No Respite in Sight for London’s Luxury-Homes Market in 2017

  • Prime central homes sales dropped about 24% last year
  • Sellers had to accept price cuts of 10% to secure deals
Photographer: Luke MacGregor/Bloomberg

If 2016 was a tough year for London’s luxury property market, 2017 may not provide any respite.

Values for prime properties in the U.K. capital were pummeled this year as higher sales taxes and uncertainty surrounding the country’s exit from the European Union forced sellers to accept an average discount of 10 percent in order to achieve sales, according to data compiled by researcher LonRes. That compares with 4 percent in 2013. The market will remain subdued next year as relief on mortgage interest is reduced, capital-gains tax increases and new rules regarding inheritance tax deter buyers.

“If buyers were facing increased stamp duty on the way in, they are now asking themselves what they will be facing in terms of capital-gains tax and inheritance tax on the way out,” Marcus Dixon, head of research at LonRes, said by phone. “Next year may mark a couple more percentage points off prices, but it’s transaction volumes that will really be further suppressed.”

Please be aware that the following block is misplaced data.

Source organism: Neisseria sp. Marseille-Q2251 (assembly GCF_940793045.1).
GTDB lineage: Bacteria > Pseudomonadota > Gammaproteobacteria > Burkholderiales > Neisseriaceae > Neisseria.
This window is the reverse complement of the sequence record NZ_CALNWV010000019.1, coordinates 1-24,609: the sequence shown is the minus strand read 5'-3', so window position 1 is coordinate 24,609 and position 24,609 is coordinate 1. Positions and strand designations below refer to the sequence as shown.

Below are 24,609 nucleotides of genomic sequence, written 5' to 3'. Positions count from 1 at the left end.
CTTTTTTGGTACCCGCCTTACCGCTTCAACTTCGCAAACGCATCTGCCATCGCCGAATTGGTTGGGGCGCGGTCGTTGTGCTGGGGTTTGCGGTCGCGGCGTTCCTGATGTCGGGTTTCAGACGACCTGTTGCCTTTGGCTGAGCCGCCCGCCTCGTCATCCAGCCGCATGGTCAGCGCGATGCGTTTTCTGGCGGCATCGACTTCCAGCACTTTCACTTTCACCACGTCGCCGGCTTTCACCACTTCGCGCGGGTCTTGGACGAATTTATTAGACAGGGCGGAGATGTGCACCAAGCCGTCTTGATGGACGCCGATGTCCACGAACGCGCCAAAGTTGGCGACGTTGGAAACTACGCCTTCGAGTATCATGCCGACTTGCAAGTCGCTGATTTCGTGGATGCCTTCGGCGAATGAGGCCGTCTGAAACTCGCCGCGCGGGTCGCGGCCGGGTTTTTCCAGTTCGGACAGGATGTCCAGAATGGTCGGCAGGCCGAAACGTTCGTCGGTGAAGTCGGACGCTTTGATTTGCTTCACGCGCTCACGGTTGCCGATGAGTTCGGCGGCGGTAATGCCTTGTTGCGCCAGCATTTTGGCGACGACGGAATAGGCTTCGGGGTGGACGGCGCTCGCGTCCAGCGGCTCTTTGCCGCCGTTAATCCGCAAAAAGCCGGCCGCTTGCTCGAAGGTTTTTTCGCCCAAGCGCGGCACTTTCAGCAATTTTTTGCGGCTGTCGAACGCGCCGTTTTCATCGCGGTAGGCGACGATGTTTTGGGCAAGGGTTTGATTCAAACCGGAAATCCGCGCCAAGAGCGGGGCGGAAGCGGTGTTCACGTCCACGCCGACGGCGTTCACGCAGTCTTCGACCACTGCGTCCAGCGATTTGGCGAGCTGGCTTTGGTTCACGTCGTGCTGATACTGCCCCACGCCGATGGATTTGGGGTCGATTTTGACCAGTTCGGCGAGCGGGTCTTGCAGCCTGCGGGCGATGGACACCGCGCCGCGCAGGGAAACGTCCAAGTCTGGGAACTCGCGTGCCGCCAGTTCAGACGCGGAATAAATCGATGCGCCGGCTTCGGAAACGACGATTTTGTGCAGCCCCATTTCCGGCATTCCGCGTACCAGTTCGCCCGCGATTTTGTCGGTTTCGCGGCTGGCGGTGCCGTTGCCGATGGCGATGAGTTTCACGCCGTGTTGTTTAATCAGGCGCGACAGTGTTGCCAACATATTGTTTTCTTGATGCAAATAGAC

Despite a 39 percent surge in transactions in March, when buyers rushed to purchase homes before extra stamp duty levies were enforced the following month, the number of prime central properties sold in 2016 dropped 24 percent from a year earlier, the data shows.

Prices reached a low of at least 22 months in September and are now 6.9 percent below the November 2014 peak after a small rebound in the fourth quarter, the data shows. The average price per square foot is now 1,787 pounds ($2,208).

“Buyers were expecting prices to fall considerably more after Brexit; hence they were offering considerably less because nobody wanted to catch a falling knife,” Dixon said. “However, some now think prices have bottomed out and see it as a good time to get back in the market." He said the uptick that resulted from the change in sentiment isn’t expected to continue next year, and prices will be little changed.

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